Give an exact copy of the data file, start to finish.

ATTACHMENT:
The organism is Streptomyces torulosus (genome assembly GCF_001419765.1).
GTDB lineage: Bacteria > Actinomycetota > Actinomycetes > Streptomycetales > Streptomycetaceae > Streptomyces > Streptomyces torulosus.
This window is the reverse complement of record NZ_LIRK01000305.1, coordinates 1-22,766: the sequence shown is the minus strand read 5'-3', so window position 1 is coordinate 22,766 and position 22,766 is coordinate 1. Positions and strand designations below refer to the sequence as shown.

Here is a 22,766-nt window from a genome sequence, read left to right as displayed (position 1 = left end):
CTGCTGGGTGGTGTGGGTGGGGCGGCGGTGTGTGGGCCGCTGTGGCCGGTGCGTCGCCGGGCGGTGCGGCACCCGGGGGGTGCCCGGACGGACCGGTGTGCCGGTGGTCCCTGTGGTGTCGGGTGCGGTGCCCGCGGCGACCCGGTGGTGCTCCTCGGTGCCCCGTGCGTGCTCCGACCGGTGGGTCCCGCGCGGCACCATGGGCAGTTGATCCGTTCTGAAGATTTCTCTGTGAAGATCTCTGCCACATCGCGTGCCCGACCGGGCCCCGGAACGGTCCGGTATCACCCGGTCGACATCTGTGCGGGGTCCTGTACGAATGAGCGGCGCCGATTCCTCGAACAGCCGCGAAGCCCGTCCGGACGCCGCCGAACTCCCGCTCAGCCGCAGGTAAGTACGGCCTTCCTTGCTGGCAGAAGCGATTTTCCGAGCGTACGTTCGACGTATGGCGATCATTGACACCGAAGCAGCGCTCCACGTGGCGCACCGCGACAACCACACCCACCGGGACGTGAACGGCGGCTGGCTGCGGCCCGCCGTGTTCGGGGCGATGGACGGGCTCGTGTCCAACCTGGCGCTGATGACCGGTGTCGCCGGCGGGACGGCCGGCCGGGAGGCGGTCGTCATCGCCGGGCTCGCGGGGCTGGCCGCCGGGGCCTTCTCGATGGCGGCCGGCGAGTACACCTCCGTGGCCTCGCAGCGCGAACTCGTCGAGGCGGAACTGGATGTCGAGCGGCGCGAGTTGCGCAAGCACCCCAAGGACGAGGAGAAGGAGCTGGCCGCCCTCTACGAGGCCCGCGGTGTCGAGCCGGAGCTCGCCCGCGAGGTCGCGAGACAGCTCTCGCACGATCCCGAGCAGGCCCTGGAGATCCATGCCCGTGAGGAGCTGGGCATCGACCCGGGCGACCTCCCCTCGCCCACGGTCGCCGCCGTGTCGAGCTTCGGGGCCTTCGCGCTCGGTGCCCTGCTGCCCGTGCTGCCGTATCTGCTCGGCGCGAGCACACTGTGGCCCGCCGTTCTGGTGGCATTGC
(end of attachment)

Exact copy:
The organism is Streptomyces torulosus (genome assembly GCF_001419765.1).
GTDB lineage: Bacteria > Actinomycetota > Actinomycetes > Streptomycetales > Streptomycetaceae > Streptomyces > Streptomyces torulosus.
This window is the reverse complement of record NZ_LIRK01000305.1, coordinates 1-22,766: the sequence shown is the minus strand read 5'-3', so window position 1 is coordinate 22,766 and position 22,766 is coordinate 1. Positions and strand designations below refer to the sequence as shown.

Here is a 22,766-nt window from a genome sequence, read left to right as displayed (position 1 = left end):
CTGCTGGGTGGTGTGGGTGGGGCGGCGGTGTGTGGGCCGCTGTGGCCGGTGCGTCGCCGGGCGGTGCGGCACCCGGGGGGTGCCCGGACGGACCGGTGTGCCGGTGGTCCCTGTGGTGTCGGGTGCGGTGCCCGCGGCGACCCGGTGGTGCTCCTCGGTGCCCCGTGCGTGCTCCGACCGGTGGGTCCCGCGCGGCACCATGGGCAGTTGATCCGTTCTGAAGATTTCTCTGTGAAGATCTCTGCCACATCGCGTGCCCGACCGGGCCCCGGAACGGTCCGGTATCACCCGGTCGACATCTGTGCGGGGTCCTGTACGAATGAGCGGCGCCGATTCCTCGAACAGCCGCGAAGCCCGTCCGGACGCCGCCGAACTCCCGCTCAGCCGCAGGTAAGTACGGCCTTCCTTGCTGGCAGAAGCGATTTTCCGAGCGTACGTTCGACGTATGGCGATCATTGACACCGAAGCAGCGCTCCACGTGGCGCACCGCGACAACCACACCCACCGGGACGTGAACGGCGGCTGGCTGCGGCCCGCCGTGTTCGGGGCGATGGACGGGCTCGTGTCCAACCTGGCGCTGATGACCGGTGTCGCCGGCGGGACGGCCGGCCGGGAGGCGGTCGTCATCGCCGGGCTCGCGGGGCTGGCCGCCGGGGCCTTCTCGATGGCGGCCGGCGAGTACACCTCCGTGGCCTCGCAGCGCGAACTCGTCGAGGCGGAACTGGATGTCGAGCGGCGCGAGTTGCGCAAGCACCCCAAGGACGAGGAGAAGGAGCTGGCCGCCCTCTACGAGGCCCGCGGTGTCGAGCCGGAGCTCGCCCGCGAGGTCGCGAGACAGCTCTCGCACGATCCCGAGCAGGCCCTGGAGATCCATGCCCGTGAGGAGCTGGGCATCGACCCGGGCGACCTCCCCTCGCCCACGGTCGCCGCCGTGTCGAGCTTCGGGGCCTTCGCGCTCGGTGCCCTGCTGCCCGTGCTGCCGTATCTGCTCGGCGCGAGCACACTGTGGCCCGCCGTTCTGGTGGCATTGC